Mohini D’vi, Sastry’s drag persona, is inspired from Mohiniyattam, a traditional dance form from Kerala. Interestingly, Mohiniyattam has its roots in the mythological story of Lord Vishnu dressing up as a woman to seduce the Asuras into giving her the Amrita (nectar of immortality), which she in turn distributes to the Devas. The last name, D’vi, is ‘Devi’ shortened to give off an Indo-Western vibe and also pay tribute to the artistry of Leonardo da Vinci.

Sastry as Mohini D'vi

However, drag in traditional art forms didn’t quite originate from a desire to break out of gender moulds. Rather, it was about conforming to certain patriarchal restrictions when it came to women. As Nadika Nadja, News Editor with Silverscreen.in, points out, drag was used in traditional art forms more for practical reasons than as an exploration of gender and sexuality.

“In theatre or other traditional performing arts, I don’t think the larger driving force was to express any kind of femininity. It was probably because women weren’t allowed to get out of their homes, so the men had to dress up as women. Here, in the modern drag culture, people are saying that this is an aspect of femininity or gender that they’re exploring. There’s a change in what’s driving the performance,” she says.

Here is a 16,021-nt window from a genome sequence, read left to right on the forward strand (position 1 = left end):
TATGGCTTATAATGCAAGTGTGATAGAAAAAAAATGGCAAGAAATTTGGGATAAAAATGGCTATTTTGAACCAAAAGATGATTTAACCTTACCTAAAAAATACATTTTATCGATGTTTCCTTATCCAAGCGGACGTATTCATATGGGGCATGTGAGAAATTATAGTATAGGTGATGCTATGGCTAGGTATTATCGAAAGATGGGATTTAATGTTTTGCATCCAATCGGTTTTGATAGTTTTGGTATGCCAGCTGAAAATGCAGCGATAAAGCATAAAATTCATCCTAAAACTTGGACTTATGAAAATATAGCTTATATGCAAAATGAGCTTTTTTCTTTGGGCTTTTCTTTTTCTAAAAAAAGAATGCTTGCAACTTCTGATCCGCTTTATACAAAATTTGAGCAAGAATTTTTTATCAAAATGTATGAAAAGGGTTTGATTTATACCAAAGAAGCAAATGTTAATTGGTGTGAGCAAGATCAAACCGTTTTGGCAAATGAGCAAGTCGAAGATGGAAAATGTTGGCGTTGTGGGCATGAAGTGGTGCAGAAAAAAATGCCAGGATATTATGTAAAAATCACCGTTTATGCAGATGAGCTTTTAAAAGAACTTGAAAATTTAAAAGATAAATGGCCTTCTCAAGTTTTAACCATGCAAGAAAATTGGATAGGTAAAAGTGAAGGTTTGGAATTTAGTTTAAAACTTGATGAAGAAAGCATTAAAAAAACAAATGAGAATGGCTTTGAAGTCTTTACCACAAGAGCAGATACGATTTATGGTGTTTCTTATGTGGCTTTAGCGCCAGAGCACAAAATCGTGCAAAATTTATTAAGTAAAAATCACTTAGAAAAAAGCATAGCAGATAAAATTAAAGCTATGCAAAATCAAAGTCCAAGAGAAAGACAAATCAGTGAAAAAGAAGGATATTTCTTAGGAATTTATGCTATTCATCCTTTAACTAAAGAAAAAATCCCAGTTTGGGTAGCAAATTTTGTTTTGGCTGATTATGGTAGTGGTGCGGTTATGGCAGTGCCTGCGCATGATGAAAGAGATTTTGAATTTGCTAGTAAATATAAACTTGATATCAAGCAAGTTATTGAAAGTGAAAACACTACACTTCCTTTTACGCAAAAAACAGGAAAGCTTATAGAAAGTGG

Nadika also adds that traditionally, drag wasn’t at the centre of the performance, it was part of the storytelling. In modern drag, however, it is the assertion of the gender exploration that becomes the focus.

Traditional drag was also a means to livelihood. Fifty five-year-old Vannarpettai Thangaraj, for instance, is a now-retired Therukoothu (a form of folk art) dancer who used to perform in the female role. He shot to the limelight after he acted in the critically acclaimed film Pariyerum Perumal as the father of the hero.

“Since the age of 17, I’d been doing this. I’m now 55. I stopped dancing at 53 and got the opportunity to act in cinema after that. That’s how I became a part of Pariyerum Perumal,” he says.

Asked why and how he got into performing folk dance in drag, Thangaraj says, “I had to earn money for my family. I was following this art form for a long time, and decided to join them. I do the make-up myself. All the clothes and jewellery are mine too. Since I’ve been doing this since the age of 17, I know how to do all of it.”